Throughout history, the state of Manipur was referred to by up to twenty different names, including Kangleipak and Meeteileipak. Interestingly, the state is credited for popularising horseback polo in Europe. Captain Robert Stewart and Lieutenant Joseph Sherer witnessed the Indian game in Manipur and introduced it to Calcutta, now known as Kolkata, and then to England. The game is referred to as pulu, or sagokangjei, both of which literally translates as ‘horse and stick’.
Like India, Manipur boasts an eclectic and artistic mix of different cultures and traditions. For millennia, theatre and textiles have been prominent forms of the arts and crafts of the state. Numerous stage adaptations of religious epics or episodes were commonly performed at sacred temples as a tribute to the Gods. To this day, theatre traditions such as this can be witnessed across Manipur. Loin loom weaving, which is known locally as laichamphi, is a commonly practised textile craft amongst craftswomen in Manipur. Woollen yarn replaced the use of cotton yarn after the Second World War, and in recent times, the introduction of fly shuttle looms has made loom weaving less physically demanding.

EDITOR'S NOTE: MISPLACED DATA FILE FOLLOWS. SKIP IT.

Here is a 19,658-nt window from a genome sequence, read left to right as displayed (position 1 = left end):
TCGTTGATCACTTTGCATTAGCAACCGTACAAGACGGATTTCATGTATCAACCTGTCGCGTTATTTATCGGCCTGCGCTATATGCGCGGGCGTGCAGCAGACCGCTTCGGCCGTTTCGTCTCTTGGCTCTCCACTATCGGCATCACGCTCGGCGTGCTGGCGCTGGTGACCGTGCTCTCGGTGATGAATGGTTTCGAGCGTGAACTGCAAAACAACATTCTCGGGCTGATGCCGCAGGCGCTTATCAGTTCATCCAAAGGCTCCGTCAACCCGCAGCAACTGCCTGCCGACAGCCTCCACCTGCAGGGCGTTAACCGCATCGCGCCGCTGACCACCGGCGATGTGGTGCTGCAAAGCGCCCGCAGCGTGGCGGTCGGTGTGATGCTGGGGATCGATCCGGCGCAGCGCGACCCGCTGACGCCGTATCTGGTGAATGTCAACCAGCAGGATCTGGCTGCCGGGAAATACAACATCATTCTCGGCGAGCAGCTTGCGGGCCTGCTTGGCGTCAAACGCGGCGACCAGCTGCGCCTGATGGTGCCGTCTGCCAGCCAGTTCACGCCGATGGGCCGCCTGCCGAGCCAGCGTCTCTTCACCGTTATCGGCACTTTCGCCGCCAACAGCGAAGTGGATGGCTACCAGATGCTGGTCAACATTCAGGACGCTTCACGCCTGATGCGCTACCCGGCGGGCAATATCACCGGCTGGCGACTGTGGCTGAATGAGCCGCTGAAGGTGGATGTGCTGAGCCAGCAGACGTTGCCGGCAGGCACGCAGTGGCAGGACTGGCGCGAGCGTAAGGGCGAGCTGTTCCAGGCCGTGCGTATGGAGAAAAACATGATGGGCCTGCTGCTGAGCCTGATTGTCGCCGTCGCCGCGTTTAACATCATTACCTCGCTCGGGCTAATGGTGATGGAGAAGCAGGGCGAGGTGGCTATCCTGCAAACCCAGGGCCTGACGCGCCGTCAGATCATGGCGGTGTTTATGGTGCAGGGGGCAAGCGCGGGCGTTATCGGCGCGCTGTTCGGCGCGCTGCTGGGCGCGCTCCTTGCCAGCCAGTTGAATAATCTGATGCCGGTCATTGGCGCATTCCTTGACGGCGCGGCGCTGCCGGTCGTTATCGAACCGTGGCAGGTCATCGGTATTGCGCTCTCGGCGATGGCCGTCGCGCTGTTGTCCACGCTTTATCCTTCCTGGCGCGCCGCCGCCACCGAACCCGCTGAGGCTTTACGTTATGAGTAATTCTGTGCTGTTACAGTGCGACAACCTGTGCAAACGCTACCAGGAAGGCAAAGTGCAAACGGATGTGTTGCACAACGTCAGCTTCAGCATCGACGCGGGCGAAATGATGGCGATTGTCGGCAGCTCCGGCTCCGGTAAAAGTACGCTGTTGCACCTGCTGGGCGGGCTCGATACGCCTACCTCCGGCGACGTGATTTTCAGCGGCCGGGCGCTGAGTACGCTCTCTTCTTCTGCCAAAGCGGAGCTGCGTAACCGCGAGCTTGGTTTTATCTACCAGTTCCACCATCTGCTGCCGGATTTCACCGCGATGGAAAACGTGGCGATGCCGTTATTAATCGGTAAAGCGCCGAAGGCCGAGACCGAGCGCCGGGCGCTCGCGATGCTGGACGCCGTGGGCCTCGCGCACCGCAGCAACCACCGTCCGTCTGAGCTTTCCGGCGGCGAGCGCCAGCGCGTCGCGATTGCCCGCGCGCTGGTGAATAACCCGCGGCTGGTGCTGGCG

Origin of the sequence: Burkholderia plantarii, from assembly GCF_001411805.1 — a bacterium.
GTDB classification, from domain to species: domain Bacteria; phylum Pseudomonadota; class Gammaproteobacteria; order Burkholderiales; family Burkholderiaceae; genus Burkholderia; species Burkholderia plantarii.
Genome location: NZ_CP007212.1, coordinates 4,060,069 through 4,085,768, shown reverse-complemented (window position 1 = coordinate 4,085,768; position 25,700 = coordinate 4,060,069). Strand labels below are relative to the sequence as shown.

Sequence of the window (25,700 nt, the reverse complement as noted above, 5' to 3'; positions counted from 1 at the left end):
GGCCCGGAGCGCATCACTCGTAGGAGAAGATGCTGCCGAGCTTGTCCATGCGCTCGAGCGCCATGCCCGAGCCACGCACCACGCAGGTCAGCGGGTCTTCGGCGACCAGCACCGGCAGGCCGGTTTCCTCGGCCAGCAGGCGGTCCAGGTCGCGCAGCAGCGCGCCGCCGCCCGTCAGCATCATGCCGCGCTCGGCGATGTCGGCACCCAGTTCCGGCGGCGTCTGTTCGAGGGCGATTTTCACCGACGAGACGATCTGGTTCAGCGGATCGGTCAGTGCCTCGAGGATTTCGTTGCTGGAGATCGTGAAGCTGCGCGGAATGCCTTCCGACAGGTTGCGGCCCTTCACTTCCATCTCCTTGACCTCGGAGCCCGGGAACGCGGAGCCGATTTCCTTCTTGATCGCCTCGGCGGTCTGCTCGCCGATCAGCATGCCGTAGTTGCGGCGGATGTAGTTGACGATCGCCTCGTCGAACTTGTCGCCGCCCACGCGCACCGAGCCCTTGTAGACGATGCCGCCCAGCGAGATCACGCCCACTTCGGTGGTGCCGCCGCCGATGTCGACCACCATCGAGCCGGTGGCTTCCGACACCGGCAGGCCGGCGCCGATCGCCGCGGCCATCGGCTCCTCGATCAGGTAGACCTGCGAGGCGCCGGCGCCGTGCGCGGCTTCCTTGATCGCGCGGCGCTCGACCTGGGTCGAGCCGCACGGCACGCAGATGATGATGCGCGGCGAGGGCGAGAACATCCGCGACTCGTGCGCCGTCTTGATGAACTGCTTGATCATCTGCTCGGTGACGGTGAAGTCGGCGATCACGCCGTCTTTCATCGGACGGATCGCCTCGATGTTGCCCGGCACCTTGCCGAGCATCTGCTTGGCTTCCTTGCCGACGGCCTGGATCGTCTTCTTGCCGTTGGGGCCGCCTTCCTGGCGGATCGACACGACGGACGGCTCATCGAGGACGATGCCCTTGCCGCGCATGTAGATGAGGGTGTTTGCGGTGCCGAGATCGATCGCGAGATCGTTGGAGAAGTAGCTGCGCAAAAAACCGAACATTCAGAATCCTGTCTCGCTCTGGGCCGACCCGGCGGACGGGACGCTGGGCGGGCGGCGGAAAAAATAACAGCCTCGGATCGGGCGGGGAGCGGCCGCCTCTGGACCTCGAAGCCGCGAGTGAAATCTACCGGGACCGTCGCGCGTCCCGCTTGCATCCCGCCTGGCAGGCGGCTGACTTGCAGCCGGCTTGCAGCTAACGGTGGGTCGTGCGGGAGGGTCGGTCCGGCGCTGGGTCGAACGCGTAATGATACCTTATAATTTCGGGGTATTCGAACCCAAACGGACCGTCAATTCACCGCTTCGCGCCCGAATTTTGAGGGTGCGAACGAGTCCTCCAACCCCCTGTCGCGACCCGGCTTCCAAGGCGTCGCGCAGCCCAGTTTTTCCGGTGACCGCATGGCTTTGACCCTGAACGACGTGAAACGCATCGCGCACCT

Two unique forms of hand embroidery that make use of only one stitch are exclusive traditional crafts of Manipur. Akoybi embroidery is made up of elegant snake patterns inspired by the legendary snake, Pakhamba. Mirror work embroidery, which is also known as shisha but known in Manipur as abhala bharat, is almost only seen on traditional ras dance costumes. Both forms of embroidery make use of rich, dark colours such as maroon or plum, and artisans are renowned for their intricate dexterity in embroidering.
Yet another renowned textile craft from Manipur is the Shamilami fabric, which uses a technique that combines those of weaving and embroidery. The ethnic Meithei community practises the intricate and distinct technique used in the traditional production of Shamilami fabric, whereby motifs such as tindogbi, inspired by the gracefulness of a silk caterpillar eating a castor leaf, decorate the fabric. Shamilami’s one of a kind production technique and design continues to inspire awe as it did throughout history.